It’s not only a winning strategy for conservatives, but as Ryan Anderson says, advancing such a unified governing agenda is the principled thing for Americans to do:
Public opinion polls on marriage show challenges with the younger generation, of course. But there is no reason to think conservatives cannot rise to the occasion and meet the challenge. After all, the only way to guarantee a political loss is to sit idly by. We should frame our message, strengthen coalitions, devise strategies, and make the case for marriage. Persistent, winsome witness tends to produce good fruit, as it has in the pro-life cause.
Meanwhile, the APP report suggests that conservatives need to do more to explain how our economic policies will help all Americans, but particularly middle-class and low-income Americans. It is a mistake to think that the 2012 election results were primarily the result of conservative stances on social issues articulated by the candidates. A careful look at polling data suggests that we must find better ways of explaining why our economic policies will better serve the poor and middle class.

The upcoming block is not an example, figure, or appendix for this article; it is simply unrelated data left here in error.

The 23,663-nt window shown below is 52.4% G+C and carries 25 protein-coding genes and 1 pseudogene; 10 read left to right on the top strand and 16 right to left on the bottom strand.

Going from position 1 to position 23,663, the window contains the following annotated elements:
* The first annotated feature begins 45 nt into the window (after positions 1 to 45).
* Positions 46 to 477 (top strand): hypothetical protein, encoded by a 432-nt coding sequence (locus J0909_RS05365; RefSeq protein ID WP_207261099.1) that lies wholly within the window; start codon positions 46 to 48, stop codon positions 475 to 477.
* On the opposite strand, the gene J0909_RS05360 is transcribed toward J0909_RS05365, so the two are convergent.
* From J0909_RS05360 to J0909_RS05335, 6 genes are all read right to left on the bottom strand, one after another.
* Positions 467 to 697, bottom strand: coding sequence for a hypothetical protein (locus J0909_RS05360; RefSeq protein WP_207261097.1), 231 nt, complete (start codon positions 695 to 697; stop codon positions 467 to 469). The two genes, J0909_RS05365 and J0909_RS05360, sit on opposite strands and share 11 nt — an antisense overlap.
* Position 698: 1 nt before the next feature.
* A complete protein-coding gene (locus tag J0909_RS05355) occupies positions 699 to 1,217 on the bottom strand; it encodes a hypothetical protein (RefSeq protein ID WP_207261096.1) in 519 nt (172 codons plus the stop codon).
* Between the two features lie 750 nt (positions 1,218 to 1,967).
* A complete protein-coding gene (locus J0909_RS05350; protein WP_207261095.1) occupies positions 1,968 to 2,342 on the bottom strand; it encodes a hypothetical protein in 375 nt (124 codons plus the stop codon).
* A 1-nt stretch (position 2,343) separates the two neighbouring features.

So, too, the conservative movement should continue to stand on principle with respect to social issues. We must be prudent, measured, and persistent in making the case for why socially conservative policies will lead to a better America. We should present an “Indivisible” conservative vision while forming new coalitions and expanding support for these fundamental ideas.